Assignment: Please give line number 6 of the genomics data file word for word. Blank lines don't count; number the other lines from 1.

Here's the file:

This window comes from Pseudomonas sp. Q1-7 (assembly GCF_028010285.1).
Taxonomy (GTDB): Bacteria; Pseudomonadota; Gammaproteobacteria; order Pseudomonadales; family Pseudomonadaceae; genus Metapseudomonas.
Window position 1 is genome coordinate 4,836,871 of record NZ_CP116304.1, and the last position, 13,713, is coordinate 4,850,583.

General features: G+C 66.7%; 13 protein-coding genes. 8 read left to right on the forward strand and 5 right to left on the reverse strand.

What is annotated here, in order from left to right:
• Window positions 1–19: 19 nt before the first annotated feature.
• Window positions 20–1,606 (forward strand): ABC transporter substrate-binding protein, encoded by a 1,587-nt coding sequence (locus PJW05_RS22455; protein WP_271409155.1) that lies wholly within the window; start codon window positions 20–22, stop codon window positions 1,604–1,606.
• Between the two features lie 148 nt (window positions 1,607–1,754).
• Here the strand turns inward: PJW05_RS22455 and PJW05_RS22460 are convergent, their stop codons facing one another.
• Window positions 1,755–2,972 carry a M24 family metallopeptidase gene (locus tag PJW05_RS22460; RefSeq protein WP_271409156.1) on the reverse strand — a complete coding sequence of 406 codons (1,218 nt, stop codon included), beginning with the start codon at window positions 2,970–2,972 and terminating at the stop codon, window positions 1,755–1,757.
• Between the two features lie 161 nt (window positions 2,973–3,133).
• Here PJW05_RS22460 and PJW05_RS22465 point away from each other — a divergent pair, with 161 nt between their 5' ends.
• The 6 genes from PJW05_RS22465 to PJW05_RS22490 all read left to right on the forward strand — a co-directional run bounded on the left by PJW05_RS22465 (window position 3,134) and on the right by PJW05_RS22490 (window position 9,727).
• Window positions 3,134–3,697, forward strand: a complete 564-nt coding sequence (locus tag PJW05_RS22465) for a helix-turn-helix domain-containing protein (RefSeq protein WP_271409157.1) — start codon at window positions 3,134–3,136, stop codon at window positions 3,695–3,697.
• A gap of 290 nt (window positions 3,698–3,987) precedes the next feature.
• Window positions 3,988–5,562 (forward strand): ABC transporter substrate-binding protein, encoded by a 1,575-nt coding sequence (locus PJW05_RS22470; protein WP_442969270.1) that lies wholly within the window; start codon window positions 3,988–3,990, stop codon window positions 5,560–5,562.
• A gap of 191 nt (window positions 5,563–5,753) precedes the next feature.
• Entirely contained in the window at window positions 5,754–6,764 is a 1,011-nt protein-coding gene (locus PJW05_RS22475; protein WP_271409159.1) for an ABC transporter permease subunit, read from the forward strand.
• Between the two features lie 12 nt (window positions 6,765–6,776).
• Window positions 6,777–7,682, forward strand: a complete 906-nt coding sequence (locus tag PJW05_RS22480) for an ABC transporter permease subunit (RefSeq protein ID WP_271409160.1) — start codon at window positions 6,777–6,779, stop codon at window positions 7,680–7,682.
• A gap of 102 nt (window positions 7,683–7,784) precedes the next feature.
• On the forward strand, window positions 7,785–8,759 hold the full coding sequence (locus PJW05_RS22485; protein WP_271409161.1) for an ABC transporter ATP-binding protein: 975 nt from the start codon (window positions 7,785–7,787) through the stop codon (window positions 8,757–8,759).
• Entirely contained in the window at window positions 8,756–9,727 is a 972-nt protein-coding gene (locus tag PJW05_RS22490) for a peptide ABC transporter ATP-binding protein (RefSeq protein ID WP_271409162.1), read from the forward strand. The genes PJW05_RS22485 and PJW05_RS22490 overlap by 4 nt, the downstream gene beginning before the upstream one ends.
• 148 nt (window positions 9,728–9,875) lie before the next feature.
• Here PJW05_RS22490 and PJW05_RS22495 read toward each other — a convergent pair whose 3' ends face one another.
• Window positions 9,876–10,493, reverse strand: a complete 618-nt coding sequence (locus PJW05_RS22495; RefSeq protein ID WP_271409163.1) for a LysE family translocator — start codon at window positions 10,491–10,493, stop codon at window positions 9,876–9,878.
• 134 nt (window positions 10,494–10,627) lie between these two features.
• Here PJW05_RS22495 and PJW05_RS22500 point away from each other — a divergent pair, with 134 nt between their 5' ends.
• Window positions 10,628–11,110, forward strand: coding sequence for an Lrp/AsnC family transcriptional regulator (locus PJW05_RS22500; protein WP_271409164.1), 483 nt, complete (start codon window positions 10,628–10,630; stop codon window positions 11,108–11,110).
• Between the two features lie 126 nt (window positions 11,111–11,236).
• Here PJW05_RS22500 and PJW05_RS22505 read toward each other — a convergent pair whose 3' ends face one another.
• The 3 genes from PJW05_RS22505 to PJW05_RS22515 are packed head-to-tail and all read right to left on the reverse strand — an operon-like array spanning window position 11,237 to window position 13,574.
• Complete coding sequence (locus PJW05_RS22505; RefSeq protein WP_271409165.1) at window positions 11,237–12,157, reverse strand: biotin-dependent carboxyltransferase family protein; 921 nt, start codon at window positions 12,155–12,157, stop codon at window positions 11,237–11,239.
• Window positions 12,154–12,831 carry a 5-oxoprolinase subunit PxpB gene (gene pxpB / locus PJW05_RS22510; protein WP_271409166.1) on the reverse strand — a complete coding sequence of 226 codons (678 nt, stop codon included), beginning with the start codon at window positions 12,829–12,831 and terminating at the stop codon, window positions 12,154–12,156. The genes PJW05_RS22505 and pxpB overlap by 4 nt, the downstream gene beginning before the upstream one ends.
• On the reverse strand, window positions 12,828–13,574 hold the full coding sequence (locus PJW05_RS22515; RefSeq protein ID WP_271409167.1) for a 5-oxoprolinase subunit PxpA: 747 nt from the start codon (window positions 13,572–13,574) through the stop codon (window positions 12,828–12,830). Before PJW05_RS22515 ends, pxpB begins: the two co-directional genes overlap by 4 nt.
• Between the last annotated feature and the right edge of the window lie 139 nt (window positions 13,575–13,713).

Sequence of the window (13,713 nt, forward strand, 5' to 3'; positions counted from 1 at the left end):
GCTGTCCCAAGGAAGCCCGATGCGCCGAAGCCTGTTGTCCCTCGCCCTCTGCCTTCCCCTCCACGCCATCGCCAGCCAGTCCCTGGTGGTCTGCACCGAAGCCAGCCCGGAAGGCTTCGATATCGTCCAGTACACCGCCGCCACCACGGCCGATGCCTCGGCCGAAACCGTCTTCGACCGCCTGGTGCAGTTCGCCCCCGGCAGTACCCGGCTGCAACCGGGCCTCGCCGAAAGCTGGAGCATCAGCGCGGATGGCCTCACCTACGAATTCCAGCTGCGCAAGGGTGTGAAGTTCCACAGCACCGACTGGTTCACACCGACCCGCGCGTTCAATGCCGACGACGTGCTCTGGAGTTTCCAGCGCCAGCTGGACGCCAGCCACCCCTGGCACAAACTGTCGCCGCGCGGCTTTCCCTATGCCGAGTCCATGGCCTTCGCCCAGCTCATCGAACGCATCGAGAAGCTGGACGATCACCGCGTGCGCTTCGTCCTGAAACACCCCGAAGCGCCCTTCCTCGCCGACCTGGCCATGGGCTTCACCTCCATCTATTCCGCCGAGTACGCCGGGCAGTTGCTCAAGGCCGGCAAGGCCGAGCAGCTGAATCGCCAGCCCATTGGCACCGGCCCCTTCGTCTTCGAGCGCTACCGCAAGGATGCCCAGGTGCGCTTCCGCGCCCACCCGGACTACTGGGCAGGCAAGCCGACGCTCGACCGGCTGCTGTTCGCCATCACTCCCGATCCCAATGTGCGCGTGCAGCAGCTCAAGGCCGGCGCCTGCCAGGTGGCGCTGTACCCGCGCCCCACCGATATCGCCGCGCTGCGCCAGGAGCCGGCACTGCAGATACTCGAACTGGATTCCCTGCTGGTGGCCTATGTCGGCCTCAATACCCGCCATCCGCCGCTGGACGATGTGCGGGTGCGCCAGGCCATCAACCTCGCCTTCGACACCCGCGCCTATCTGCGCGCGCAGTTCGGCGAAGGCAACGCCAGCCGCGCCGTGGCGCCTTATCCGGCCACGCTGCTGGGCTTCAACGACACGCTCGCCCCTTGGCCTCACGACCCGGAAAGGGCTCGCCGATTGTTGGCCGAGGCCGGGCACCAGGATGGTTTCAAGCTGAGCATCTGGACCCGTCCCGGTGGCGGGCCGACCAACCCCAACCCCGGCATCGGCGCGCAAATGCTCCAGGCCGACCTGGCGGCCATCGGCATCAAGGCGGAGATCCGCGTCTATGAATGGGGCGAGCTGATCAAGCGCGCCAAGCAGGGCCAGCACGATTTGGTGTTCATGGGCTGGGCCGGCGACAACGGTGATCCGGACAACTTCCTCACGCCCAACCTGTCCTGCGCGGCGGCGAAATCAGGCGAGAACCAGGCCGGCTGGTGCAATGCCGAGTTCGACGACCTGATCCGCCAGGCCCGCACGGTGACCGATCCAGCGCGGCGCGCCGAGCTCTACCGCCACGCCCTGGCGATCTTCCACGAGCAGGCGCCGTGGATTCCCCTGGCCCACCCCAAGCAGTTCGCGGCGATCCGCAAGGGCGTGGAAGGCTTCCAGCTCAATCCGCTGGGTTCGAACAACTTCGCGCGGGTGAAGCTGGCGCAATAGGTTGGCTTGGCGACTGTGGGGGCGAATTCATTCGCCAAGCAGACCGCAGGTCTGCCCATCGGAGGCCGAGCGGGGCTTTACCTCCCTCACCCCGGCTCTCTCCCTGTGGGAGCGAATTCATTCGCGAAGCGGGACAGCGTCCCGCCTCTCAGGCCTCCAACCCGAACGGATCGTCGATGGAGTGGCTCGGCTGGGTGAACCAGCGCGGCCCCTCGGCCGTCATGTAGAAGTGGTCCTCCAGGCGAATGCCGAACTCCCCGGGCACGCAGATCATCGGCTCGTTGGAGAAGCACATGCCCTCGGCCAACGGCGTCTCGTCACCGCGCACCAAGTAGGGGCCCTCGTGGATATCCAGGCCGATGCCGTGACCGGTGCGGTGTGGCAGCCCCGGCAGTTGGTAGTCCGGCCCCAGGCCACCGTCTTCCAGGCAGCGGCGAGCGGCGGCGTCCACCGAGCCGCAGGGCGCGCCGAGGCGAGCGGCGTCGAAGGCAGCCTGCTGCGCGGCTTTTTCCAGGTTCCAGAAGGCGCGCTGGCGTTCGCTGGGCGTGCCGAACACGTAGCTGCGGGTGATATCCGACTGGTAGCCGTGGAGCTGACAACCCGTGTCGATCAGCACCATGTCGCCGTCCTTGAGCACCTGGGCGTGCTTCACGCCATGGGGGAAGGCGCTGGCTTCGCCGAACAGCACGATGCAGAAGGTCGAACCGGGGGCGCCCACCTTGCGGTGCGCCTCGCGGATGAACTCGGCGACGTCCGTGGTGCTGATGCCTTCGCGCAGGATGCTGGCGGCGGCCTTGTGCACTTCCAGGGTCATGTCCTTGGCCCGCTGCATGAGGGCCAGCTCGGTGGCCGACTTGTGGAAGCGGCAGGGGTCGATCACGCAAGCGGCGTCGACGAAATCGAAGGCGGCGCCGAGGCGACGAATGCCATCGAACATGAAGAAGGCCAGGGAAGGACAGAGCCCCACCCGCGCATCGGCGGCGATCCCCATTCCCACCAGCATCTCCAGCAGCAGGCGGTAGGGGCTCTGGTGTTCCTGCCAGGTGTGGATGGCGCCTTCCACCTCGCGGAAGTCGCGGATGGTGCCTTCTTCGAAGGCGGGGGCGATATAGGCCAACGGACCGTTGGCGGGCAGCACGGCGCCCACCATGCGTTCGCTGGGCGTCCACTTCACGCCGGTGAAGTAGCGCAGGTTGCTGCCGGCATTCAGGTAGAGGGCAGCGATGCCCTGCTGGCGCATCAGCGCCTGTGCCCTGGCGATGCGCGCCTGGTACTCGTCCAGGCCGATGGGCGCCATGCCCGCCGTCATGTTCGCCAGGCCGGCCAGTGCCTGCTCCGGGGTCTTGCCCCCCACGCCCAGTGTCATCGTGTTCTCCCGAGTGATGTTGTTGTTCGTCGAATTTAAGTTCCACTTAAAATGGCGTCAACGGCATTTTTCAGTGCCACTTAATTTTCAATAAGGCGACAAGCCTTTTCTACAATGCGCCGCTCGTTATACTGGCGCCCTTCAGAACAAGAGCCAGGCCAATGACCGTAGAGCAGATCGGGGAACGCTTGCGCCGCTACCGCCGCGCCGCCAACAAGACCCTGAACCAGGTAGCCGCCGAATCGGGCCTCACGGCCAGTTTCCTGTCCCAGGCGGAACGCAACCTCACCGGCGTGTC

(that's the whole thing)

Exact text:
• Window positions 1–19: 19 nt before the first annotated feature.